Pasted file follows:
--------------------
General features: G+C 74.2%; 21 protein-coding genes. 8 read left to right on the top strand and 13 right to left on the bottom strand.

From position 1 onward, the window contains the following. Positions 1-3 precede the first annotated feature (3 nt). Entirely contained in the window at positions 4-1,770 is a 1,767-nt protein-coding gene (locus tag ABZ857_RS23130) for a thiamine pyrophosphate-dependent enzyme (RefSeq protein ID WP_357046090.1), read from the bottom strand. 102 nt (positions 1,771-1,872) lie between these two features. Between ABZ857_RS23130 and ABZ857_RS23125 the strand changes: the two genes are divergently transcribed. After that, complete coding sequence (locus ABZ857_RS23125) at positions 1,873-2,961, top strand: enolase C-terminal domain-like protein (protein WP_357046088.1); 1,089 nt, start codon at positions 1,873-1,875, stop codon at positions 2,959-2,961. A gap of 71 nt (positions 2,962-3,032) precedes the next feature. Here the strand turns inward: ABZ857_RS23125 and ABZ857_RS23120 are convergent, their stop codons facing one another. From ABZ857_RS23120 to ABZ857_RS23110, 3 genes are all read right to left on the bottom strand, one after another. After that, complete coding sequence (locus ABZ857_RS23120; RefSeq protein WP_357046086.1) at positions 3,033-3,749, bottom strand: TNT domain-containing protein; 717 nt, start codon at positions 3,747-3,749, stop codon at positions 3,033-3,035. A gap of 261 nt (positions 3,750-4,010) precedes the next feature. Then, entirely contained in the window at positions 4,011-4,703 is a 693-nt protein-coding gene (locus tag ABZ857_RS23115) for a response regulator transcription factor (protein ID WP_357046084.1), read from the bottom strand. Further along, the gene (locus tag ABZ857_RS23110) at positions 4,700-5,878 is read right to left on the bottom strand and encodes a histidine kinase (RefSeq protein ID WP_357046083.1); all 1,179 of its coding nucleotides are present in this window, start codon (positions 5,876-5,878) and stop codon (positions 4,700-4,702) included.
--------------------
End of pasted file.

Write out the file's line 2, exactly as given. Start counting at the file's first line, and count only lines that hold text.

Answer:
From position 1 onward, the window contains the following. Positions 1-3 precede the first annotated feature (3 nt). Entirely contained in the window at positions 4-1,770 is a 1,767-nt protein-coding gene (locus tag ABZ857_RS23130) for a thiamine pyrophosphate-dependent enzyme (RefSeq protein ID WP_357046090.1), read from the bottom strand. 102 nt (positions 1,771-1,872) lie between these two features. Between ABZ857_RS23130 and ABZ857_RS23125 the strand changes: the two genes are divergently transcribed. After that, complete coding sequence (locus ABZ857_RS23125) at positions 1,873-2,961, top strand: enolase C-terminal domain-like protein (protein WP_357046088.1); 1,089 nt, start codon at positions 1,873-1,875, stop codon at positions 2,959-2,961. A gap of 71 nt (positions 2,962-3,032) precedes the next feature. Here the strand turns inward: ABZ857_RS23125 and ABZ857_RS23120 are convergent, their stop codons facing one another. From ABZ857_RS23120 to ABZ857_RS23110, 3 genes are all read right to left on the bottom strand, one after another. After that, complete coding sequence (locus ABZ857_RS23120; RefSeq protein WP_357046086.1) at positions 3,033-3,749, bottom strand: TNT domain-containing protein; 717 nt, start codon at positions 3,747-3,749, stop codon at positions 3,033-3,035. A gap of 261 nt (positions 3,750-4,010) precedes the next feature. Then, entirely contained in the window at positions 4,011-4,703 is a 693-nt protein-coding gene (locus tag ABZ857_RS23115) for a response regulator transcription factor (protein ID WP_357046084.1), read from the bottom strand. Further along, the gene (locus tag ABZ857_RS23110) at positions 4,700-5,878 is read right to left on the bottom strand and encodes a histidine kinase (RefSeq protein ID WP_357046083.1); all 1,179 of its coding nucleotides are present in this window, start codon (positions 5,876-5,878) and stop codon (positions 4,700-4,702) included.